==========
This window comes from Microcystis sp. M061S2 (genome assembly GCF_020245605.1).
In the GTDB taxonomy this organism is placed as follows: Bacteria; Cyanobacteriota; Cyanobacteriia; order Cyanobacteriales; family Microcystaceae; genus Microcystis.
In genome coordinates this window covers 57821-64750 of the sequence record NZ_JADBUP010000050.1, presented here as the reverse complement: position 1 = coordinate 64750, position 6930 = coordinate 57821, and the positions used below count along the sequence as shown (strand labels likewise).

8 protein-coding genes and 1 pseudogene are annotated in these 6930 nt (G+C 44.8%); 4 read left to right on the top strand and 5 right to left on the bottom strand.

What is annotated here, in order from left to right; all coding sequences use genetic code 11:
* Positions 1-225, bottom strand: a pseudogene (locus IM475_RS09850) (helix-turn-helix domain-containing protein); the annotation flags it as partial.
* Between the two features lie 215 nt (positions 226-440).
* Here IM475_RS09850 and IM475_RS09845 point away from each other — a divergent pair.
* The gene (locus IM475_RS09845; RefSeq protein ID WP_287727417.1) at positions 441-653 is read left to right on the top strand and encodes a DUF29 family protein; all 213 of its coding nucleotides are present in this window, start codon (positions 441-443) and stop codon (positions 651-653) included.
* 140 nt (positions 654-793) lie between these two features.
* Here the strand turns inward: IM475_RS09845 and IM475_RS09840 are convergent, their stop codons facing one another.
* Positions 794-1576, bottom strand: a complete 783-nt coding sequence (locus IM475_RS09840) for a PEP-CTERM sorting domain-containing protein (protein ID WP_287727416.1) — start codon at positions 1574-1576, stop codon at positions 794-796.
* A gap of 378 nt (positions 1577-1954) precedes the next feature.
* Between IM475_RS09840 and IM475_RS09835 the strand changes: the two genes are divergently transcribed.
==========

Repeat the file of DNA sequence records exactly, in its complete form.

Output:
This window comes from Microcystis sp. M061S2 (genome assembly GCF_020245605.1).
In the GTDB taxonomy this organism is placed as follows: Bacteria; Cyanobacteriota; Cyanobacteriia; order Cyanobacteriales; family Microcystaceae; genus Microcystis.
In genome coordinates this window covers 57821-64750 of the sequence record NZ_JADBUP010000050.1, presented here as the reverse complement: position 1 = coordinate 64750, position 6930 = coordinate 57821, and the positions used below count along the sequence as shown (strand labels likewise).

8 protein-coding genes and 1 pseudogene are annotated in these 6930 nt (G+C 44.8%); 4 read left to right on the top strand and 5 right to left on the bottom strand.

What is annotated here, in order from left to right; all coding sequences use genetic code 11:
* Positions 1-225, bottom strand: a pseudogene (locus IM475_RS09850) (helix-turn-helix domain-containing protein); the annotation flags it as partial.
* Between the two features lie 215 nt (positions 226-440).
* Here IM475_RS09850 and IM475_RS09845 point away from each other — a divergent pair.
* The gene (locus IM475_RS09845; RefSeq protein ID WP_287727417.1) at positions 441-653 is read left to right on the top strand and encodes a DUF29 family protein; all 213 of its coding nucleotides are present in this window, start codon (positions 441-443) and stop codon (positions 651-653) included.
* 140 nt (positions 654-793) lie between these two features.
* Here the strand turns inward: IM475_RS09845 and IM475_RS09840 are convergent, their stop codons facing one another.
* Positions 794-1576, bottom strand: a complete 783-nt coding sequence (locus IM475_RS09840) for a PEP-CTERM sorting domain-containing protein (protein ID WP_287727416.1) — start codon at positions 1574-1576, stop codon at positions 794-796.
* A gap of 378 nt (positions 1577-1954) precedes the next feature.
* Between IM475_RS09840 and IM475_RS09835 the strand changes: the two genes are divergently transcribed.